Mickelson made a strong bid to overcome a five-shot deficit to Woods, and he was tied for the lead with five holes to play in 2009. Cheers alone suggest Mickelson is the people's choice for majors in the New York area. He missed the cut in his lone appearance ahead of the PGA Championship, but still comes in with confidence from a pair of runner-up finishes in majors at Bethpage.

"I think the best thing for me is the way the people there treat me," Mickelson said. "They treat me so well, and I feel that is an advantage.

If I can get my game sharp and play well, there is a good chance that energy can get me to the finish line."

Brooks Koepka is the defending champion and will try to join Woods as the only back-toback winners of the PGA Championship since it switched to stroke play in 1958. Woods did it twice. Koepka held off a noisy charge by Woods at Bellerive in St. Louis last year to win by one.

At the Masters, Koepka finished one shot behind Woods.

"I got the better of him at St. Louis and he got the better of me at Augusta," Koepka said.

"I texted him on the way home on Sunday, on the flight home. Just said, 'Congrats.' That was awesome, fun to see. He responded with, 'We're 1-1.' Hopefully, we'll make that 2-1 very shortly."

Adding to the anticipation of the PGA Championship is that it's more than just Woods and Koepka.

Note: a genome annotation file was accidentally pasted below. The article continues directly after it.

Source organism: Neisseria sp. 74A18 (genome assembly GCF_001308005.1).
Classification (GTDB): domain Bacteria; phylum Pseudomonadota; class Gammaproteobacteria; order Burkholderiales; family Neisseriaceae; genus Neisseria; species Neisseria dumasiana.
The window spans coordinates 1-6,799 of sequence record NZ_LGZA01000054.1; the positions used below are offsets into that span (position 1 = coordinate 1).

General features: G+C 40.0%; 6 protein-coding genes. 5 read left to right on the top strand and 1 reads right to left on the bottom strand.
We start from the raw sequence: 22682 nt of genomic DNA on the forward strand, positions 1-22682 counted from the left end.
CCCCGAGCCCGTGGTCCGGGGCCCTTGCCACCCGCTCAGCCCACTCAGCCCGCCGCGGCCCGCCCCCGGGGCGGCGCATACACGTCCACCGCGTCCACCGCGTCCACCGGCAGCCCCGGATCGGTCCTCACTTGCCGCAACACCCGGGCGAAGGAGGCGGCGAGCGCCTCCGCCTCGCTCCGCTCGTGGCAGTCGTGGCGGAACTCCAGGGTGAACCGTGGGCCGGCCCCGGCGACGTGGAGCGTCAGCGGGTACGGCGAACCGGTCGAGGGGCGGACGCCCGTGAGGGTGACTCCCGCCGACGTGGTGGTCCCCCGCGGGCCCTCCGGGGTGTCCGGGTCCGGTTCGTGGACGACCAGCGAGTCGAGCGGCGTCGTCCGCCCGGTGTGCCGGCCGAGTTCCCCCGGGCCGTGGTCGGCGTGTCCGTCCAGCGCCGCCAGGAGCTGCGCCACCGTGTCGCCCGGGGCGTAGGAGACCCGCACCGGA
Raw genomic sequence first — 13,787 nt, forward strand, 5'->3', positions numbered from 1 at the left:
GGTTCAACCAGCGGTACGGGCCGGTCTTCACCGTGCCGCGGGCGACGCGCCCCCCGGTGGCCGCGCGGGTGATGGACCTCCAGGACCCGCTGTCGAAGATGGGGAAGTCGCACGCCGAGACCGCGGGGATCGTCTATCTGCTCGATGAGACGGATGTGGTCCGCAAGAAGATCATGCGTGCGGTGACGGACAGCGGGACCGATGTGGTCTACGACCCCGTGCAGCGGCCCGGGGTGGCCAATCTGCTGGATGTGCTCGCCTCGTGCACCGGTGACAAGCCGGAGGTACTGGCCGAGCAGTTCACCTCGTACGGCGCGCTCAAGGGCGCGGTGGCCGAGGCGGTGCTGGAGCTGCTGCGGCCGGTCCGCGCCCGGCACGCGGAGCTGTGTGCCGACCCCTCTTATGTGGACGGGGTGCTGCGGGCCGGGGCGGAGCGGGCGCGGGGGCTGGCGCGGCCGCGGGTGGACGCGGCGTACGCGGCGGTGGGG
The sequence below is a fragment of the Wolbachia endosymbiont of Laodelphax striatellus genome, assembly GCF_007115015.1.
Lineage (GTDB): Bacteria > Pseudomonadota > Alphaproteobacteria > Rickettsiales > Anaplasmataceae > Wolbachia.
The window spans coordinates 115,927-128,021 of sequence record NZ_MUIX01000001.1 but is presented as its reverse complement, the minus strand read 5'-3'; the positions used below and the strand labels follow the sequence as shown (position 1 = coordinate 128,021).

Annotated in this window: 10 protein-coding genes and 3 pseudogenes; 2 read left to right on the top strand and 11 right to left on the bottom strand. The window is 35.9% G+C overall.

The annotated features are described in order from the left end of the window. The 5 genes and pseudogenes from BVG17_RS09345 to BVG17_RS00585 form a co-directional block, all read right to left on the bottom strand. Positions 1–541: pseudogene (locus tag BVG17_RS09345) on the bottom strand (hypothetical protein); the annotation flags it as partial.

Dustin Johnson, the No. 1 player in the world, also was a runner-up at the Masters.

That might have been the toughest major for Woods to win because it was the first time he had a half-dozen players to contend with on the back nine. In his previous 14 majors, he never had to worry about more than one or two players, if any.

Jordan Spieth would love to be in the mix this time around, considering what's at stake.

This is the third time Spieth comes to the PGA Championship with a chance to become only the sixth player to complete the career Grand Slam. Rory McIlroy missed his fifth attempt at the Masters. Mickelson gets his fifth chance at the U.S. Open next month at Pebble Beach.

Recent form would suggest a struggle for Spieth. He hasn't won in his past 43 events worldwide. He hasn't been in contention since he played in the final group of the British Open last year.

"I think I'll be flying under the radar compared with previous years, just based on results of the last year or so," he said. "But I don't mind that."

Maybe it helps that the PGA Championship is no longer the last major of the year, in August, when weather can be unpleasantly hot and the season already feels long. The forecast next week is for comfortable temperatures, which might make this feel more like the West Coast Swing.

Bethpage Black is still tough. There's a reason it has a sign posted on the first tee that says, "Warning: The Black Course is an extremely difficult course which is recommended only for highly skilled golfers." In two majors, only six players have finished under par.

It might be different for the PGA Championship, although Kerry Haigh, who sets up the course for the PGA, says the fairways will be the same width as they were for the U.S. Open except on No. 18.

What likely won't change is the energy outside the ropes. Bethpage is notorious for its vocal crowds, and if bringing a major championship back to their public golf course isn't enough, they now have the Tiger Woods they were used to seeing.

Associated Graphic

Tiger Woods celebrates his first major tournament victory in 11 years at the Masters last month, a win that has the golf world buzzing heading into the PGA next week.

DAVID J. PHILLIP/AP